Sign up ×
Stack Overflow is a community of 4.7 million programmers, just like you, helping each other. Join them; it only takes a minute:

Recently our team was facing the task to build the 2D slice between a plane and some set of 3D geometry (set of triangles). Google hasn't been as helpful as we have wanted it to be, so we turn our attention here to see if anyone has encountered this problem with a possible solution. Links are also wanted.

Finding the intersection points in itself isn't a hard task, but ensuring triangles being generated correctly with correct corner composition is playing a hard game with us. We simply lack the math/understanding of how triangle construction from an arbirtrary model is done.

If you have problems understanding what we're trying to do, imagine this scenario:

A bunny model is loaded into the program. Next a "laser" travels across space, cutting the bunny in half. That thin slice that the laser cut is the slice we want to generate. It should be a 2D triangle set. If laser doesn't cut it for you (no pun intended), think knife, plane, anything that slices something across a plane.

Thanks in advance.

share|improve this question

3 Answers 3

If you're not tied to any particular software, open your data set in ParaView ( or ParaViewGeo (

Both have a filter called Slice that does excactly what you're talking about and both allow you to save your data back out.

ParaViewGeo supports data formats (GoCad, DataMine, and others) commonly used by the exploration/mining/geology industry and that is the only real difference between the two pieces of software.

There are also many other filters available in these software packages you may find interesting, such as Clip (cut your bunny in half and view one of the halves), and Threshold (say you assigned values to parts of your bunny, e.g. region id's like ears, nose, eyes, feet, etc you could "threshold" so that only those parts are left over to view)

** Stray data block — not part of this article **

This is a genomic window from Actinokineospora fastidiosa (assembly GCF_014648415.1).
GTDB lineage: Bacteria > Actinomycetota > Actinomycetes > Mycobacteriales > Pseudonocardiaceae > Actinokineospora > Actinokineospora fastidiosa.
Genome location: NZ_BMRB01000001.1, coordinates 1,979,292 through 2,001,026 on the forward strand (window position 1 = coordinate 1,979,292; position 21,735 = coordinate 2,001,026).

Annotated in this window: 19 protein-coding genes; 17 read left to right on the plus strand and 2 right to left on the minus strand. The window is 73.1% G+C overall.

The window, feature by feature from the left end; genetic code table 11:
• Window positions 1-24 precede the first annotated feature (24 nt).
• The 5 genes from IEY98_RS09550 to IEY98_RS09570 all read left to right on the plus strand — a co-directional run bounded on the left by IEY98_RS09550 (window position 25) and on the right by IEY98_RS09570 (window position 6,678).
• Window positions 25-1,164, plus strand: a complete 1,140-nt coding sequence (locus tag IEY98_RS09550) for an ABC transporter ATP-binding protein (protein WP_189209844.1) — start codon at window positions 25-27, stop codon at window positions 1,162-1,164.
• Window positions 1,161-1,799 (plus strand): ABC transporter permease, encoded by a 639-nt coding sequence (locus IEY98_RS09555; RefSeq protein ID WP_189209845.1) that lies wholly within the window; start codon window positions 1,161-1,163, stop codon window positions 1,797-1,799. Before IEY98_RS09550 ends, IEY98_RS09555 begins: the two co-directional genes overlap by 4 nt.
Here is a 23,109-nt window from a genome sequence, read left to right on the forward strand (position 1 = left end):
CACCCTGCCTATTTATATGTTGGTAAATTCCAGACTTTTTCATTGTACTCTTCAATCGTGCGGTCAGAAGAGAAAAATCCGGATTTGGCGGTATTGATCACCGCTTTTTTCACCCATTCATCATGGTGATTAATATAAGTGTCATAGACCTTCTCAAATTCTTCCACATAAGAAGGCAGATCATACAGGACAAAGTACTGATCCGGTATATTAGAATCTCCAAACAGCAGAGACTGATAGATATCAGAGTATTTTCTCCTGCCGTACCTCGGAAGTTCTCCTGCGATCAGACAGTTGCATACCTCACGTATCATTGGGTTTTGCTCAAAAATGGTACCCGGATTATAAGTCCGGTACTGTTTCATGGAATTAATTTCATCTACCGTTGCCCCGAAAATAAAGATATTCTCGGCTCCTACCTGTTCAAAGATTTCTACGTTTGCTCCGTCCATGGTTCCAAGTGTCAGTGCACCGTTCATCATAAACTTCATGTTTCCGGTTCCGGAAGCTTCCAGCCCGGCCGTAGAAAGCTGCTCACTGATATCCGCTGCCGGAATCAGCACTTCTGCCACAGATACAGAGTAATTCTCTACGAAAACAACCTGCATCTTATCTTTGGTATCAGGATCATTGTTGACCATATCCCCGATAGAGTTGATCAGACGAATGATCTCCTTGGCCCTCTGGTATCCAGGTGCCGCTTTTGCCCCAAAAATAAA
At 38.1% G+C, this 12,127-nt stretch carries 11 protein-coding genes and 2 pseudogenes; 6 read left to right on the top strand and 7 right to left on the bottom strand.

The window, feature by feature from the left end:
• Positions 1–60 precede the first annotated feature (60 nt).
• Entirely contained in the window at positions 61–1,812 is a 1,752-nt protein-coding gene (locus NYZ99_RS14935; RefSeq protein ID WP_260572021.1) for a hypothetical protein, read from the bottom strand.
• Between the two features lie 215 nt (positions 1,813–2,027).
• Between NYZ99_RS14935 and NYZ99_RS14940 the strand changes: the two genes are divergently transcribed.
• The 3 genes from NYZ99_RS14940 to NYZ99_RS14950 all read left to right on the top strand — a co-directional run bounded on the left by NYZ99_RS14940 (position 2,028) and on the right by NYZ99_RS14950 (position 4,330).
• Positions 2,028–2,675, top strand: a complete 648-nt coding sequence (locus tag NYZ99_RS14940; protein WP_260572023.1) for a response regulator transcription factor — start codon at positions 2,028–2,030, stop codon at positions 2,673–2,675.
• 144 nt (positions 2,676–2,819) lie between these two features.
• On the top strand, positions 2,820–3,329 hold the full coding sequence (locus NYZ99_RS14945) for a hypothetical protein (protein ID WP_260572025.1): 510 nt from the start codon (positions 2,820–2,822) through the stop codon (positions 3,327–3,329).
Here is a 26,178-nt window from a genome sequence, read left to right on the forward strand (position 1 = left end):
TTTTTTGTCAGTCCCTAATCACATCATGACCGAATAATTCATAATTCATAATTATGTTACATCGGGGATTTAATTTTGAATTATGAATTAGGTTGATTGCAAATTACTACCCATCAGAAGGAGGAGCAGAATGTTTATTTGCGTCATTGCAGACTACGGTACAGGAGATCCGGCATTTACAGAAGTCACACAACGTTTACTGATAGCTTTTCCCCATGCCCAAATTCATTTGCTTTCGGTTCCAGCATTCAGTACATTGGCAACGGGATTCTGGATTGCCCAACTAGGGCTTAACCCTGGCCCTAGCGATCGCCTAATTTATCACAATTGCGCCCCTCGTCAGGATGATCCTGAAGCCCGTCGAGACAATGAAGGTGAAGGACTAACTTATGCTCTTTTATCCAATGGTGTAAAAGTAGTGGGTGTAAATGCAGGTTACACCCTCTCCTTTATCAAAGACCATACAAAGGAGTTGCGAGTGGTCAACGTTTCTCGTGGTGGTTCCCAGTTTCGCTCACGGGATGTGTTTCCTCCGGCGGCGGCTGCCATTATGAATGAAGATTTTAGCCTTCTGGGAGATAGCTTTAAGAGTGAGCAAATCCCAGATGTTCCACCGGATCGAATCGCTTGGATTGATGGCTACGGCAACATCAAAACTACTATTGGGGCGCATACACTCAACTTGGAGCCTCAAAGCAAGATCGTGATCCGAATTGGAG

share|improve this answer

I don't really know what you mean by "corner composition", but I suppose this is to obtain triangles not too sharp.

I suppose also that your problem can then be abstracted to the triangulation of a contour?

If so, I am sure you can find plenty of methods on the net.

One method I would try would be:

  1. fill in your contour with points. The density of your points should reflect the density of the points on your contour. Even better, the density should decrease when you go away from the center.
  2. triangulate using the Delaunay triangulation (QHull provides an efficient implementation)

For the first point, a dart-throwing algorithm should do the trick, with variable density to optimize the second step. This means: you throw 'darts' to find your points, but if a dart end up too close from its neighbor, you remove it and throw a new one.

share|improve this answer
Definitely try Delaunay first. – Greg Whitfield Oct 16 '08 at 12:40

The intersection of a plane and a triangle is a line segment or nothing (ignoring the degenerate case of the triangle being exactly in the plane).

So the result of your laser/knife scanning/slicing across the bunny model triangles is a collection of line segments. I'm not sure how/why you'd expect to get a "2D triangle set" out as a result.

If you want to take the (possibly non-convex) polygon(s) formed by those line segments and "fill them in" with triangles, CGAL's polygon tools might do the job (my guess is the couple of pictures on that page are something like what you're trying to achieve).

share|improve this answer

Your Answer


By posting your answer, you agree to the privacy policy and terms of service.

Not the answer you're looking for? Browse other questions tagged or ask your own question.